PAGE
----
OTC Hearing Aids Regulations to Be Published by 2022

The Office of Management and Budget (OMB) has finally published its official Spring 2021 Unified Agenda, which includes a tentative agenda for the Department of Health and Human Services (HHS). Hearing industry watchers, like myself, have been eagerly awaiting the publication of the Agenda, to find out when the FDA plans to take the next step on addressing Over-The-Counter (OTC) hearing aids.


According to the newly published Rule, the FDA tentatively plans to meet on OTC hearing aids during the current rulemaking session and publish a notice of proposed rulemaking (NPRM) through the Federal Register. Once the NPRM is published, a ~60 day public comment period begins, after which the FDA has up to 180 days to issue the final regulations. Conservatively, there is an ~8 month delay from rulemaking meeting to regulation issuance, so depending on when the FDA publishes the NPRM, we’re probably looking at sometime from early to mid 2022.

A precedence of delays

The Over-the-Counter (OTC) hearing aid rulemaking process has been delayed session after session, with the FDA missing previous NPRM statutory deadlines in at least four previous rulemaking sessions (Spring 2019Fall 2019Spring 2020, and Fall 2020). Could 2021 finally be the year that the NPRM is published?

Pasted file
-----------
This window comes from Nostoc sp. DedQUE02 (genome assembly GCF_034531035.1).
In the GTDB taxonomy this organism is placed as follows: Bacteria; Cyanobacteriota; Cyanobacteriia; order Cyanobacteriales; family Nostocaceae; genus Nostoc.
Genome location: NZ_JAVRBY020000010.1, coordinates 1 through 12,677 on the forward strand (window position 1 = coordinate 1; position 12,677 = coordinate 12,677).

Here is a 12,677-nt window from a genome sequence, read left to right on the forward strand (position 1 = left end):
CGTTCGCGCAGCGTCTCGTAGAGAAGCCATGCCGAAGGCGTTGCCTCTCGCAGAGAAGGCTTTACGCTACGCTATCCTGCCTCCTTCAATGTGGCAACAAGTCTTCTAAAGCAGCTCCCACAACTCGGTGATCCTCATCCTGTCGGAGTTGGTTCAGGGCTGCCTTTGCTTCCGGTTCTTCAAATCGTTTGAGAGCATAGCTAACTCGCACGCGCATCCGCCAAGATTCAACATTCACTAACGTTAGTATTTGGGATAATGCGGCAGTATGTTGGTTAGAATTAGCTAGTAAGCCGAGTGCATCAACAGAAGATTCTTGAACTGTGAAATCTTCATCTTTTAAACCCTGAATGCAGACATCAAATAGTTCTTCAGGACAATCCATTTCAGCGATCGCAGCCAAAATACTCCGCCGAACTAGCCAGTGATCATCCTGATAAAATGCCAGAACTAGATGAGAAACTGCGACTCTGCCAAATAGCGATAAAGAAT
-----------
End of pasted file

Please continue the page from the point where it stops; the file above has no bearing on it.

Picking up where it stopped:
External Pressure

In December, 2019, Senators Warren and Grassley, who originally introduced the Over-the-Counter Hearing Aid Act of 2016, co-authored a letter to then Acting FDA Commissioner, Brett Giroir, seeking answers. The FDA continued to fail to issue OTC rules, and the senators wanted to know when Giroir expected to finalize the OTC hearing aid rules.

Pressure has also come from the Hearing Loss Association of America (HLAA), the “nation's leading organization representing consumers with hearing loss”, and Mass Eye and Ear (MEE), who both called on the FDA to prioritize rulemaking for FDA hearing aids. The letter from HLAA cited consumer confusion resulting from “bad actors” advertising OTC products (when no such category exists, yet), and MEE reminded the FDA of the persistent high prices that keep traditional hearing aids out of reach for many.

False and Misleading Advertising

While we wait for an official OTC category for hearing aids, misinformation abounds. Websites, like this one, promote OTC hearing aids, while others promote Personal Sound Amplification Products (PSAPs) as a treatment for hearing loss, in direct violation of the FDA’s guidance. The situation has gotten so out of hand that Dr Cliff, AuD recently published an April Fools’ joke on YouTube, suggesting that the FDA was taking action and “shutting down” bad actors.

Correction: An earlier version of this article predicted that the FDA would issue regulations by May 2022.